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Bassman Inspiration The amplifier that we can assume Dudley Craven created with the help of Ken Bran was modelled fairly closely on Fender’s Bassman combo, the 1959 version, now considered to be one of the finest-sounding guitar amps of all time.
Of course, there were small but telling differences both within the circuit and without, and to what degree these were intended to circumvent any possible copyright or were purposely chosen to reflect the tonal tastes of the main designer, Dudley Craven – not to mention the players who test-drove the earliest models – is a matter of conjecture.
Marshall lore has it that the first ‘complete’ Marshall amp, the famous bare chassis, was demonstrated in the shop at number 76 in the autumn of 1962, where it caused a sensation – plus a flood, according to Jim, of 20 or more immediate orders – and was sold to Pete Townshend.
– was tested one Sunday night at nearby music venue The Ealing Club by a local group of musicians who always gave useful feedback when it came to the all-important matter of the sound.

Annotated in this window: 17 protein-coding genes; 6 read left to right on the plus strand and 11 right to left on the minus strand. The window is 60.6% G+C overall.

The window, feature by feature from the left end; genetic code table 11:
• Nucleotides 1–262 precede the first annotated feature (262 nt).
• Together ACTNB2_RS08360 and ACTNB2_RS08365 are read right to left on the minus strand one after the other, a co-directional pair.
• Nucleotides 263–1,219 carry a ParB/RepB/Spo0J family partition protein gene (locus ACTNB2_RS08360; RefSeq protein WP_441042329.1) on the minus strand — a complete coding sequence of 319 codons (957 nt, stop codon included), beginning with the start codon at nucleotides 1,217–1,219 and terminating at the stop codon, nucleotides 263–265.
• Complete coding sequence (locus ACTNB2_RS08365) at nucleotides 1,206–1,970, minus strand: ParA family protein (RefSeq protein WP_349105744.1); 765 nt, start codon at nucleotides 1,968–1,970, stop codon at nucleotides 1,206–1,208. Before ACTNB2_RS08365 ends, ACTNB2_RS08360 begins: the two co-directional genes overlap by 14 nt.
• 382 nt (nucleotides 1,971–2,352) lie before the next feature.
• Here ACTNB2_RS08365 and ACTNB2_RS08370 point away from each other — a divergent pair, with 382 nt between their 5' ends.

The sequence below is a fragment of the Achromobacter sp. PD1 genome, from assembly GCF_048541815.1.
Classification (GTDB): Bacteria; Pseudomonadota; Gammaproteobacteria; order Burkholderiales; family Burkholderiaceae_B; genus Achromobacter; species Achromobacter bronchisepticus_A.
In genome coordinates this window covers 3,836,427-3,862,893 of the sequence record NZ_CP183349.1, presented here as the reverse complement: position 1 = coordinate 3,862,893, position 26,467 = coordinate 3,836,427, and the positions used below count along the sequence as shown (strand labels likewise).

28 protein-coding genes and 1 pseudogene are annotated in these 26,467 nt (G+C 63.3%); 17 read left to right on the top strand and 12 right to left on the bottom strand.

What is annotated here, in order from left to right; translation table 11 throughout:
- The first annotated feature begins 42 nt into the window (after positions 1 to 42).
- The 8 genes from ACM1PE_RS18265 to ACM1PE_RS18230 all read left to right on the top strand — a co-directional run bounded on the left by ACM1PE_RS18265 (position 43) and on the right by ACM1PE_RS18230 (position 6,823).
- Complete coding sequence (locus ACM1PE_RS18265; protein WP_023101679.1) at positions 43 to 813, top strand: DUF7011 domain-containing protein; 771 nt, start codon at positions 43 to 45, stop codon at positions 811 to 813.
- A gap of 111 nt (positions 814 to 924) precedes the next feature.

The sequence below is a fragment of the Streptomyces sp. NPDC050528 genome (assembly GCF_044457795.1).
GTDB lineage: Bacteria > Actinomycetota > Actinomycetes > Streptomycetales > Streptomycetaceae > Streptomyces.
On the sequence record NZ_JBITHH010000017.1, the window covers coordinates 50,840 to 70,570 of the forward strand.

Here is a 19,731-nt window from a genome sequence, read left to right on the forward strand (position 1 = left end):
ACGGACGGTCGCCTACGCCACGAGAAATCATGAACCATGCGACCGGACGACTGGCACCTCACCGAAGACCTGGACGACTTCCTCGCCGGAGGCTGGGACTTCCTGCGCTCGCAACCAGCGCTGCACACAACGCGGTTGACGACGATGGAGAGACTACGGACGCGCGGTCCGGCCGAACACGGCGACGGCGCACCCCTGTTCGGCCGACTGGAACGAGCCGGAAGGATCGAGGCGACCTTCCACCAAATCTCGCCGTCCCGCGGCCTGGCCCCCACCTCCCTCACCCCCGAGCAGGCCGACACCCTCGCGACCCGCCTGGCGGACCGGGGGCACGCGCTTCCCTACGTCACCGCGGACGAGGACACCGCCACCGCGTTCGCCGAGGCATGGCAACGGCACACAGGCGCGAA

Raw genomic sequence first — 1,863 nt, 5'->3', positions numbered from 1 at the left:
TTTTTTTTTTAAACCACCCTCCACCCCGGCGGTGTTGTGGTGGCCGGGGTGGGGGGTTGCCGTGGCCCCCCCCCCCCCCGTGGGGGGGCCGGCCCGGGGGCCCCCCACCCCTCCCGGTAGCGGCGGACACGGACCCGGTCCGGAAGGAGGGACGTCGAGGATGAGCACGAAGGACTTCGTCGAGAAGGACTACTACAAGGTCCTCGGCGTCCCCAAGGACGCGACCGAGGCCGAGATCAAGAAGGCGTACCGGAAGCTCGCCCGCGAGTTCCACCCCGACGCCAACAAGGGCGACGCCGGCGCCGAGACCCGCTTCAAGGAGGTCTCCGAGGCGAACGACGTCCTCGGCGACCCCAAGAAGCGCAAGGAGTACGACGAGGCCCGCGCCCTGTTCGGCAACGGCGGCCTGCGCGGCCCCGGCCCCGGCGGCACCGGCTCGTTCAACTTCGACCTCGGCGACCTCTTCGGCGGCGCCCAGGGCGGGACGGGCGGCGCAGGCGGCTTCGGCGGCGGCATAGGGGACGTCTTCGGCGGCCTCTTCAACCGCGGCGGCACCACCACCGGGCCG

Underwood says he remembers the line-up of the band on the first test date – future Jimi Hendrix Experience drummer Mitch Mitchell (who was either employed or just about to be employed by Jim Marshall as a ‘Saturday boy’ in the shop), Dave Golding on sax, Kenny Rankin on bass and Jimmy Royal on lead and vocals. and there are other versions of the story too – such as the testimony of Ken Flett, who joined the Marshall operation in 1963.
Plugged into the ‘high’ input of the normal channel, the guitar sounded tonefully smooth; swapped to the brilliant side, the result was ear-slicingly sharp and trebly.
Most of all, the quality of the sound was fantastic.